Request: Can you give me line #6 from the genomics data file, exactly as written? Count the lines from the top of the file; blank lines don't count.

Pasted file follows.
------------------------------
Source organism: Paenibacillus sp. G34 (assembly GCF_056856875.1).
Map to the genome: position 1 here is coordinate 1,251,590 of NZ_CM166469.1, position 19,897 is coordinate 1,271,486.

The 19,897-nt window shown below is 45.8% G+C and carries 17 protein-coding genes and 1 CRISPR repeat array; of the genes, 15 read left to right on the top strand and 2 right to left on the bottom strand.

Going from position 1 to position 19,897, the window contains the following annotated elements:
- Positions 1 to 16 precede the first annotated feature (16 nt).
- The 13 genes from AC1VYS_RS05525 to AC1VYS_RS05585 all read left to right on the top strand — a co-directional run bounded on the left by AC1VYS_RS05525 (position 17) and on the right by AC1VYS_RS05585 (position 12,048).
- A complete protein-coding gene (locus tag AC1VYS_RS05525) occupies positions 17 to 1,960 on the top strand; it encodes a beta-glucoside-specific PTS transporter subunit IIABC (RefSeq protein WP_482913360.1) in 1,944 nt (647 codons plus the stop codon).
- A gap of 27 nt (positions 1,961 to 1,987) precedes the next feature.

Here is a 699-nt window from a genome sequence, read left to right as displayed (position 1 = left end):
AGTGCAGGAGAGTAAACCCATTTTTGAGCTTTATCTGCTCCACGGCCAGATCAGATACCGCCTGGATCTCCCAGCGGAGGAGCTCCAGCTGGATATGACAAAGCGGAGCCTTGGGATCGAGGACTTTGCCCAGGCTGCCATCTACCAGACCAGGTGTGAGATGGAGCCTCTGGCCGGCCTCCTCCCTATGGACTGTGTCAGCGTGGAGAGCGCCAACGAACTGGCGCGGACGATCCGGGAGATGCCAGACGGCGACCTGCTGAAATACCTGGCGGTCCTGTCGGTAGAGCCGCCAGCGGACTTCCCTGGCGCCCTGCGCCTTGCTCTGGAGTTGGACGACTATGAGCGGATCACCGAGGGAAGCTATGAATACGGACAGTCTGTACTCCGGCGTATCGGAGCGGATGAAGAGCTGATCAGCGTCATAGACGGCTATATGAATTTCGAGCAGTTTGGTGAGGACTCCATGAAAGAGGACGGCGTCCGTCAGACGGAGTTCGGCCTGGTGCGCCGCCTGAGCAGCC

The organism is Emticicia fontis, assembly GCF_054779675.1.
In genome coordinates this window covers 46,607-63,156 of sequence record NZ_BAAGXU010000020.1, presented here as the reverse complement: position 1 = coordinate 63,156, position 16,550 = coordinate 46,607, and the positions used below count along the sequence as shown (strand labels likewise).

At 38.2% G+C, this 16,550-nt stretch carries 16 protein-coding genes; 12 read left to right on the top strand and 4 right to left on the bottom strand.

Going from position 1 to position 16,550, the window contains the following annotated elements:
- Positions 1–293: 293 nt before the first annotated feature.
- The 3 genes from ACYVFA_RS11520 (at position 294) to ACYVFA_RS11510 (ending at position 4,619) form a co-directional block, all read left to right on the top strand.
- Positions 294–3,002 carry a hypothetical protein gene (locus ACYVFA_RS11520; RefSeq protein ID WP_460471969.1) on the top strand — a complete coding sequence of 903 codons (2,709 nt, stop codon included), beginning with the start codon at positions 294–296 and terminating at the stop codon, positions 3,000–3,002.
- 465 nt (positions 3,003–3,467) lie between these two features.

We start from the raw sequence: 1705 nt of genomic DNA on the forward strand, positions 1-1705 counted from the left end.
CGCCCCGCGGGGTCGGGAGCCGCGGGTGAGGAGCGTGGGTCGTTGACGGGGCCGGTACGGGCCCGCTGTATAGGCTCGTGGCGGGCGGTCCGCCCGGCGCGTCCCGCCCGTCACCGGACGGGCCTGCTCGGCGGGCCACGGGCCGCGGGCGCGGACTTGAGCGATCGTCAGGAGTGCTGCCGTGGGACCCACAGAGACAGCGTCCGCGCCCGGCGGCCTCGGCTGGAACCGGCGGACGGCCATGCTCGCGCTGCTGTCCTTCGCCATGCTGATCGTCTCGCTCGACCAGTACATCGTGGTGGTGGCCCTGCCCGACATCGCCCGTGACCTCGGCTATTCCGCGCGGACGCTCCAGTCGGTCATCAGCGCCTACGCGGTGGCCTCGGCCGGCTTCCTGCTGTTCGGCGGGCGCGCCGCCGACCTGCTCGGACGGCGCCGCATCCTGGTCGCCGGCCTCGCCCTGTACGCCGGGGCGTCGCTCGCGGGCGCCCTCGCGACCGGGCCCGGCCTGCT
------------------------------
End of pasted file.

- The 13 genes from AC1VYS_RS05525 to AC1VYS_RS05585 all read left to right on the top strand — a co-directional run bounded on the left by AC1VYS_RS05525 (position 17) and on the right by AC1VYS_RS05585 (position 12,048).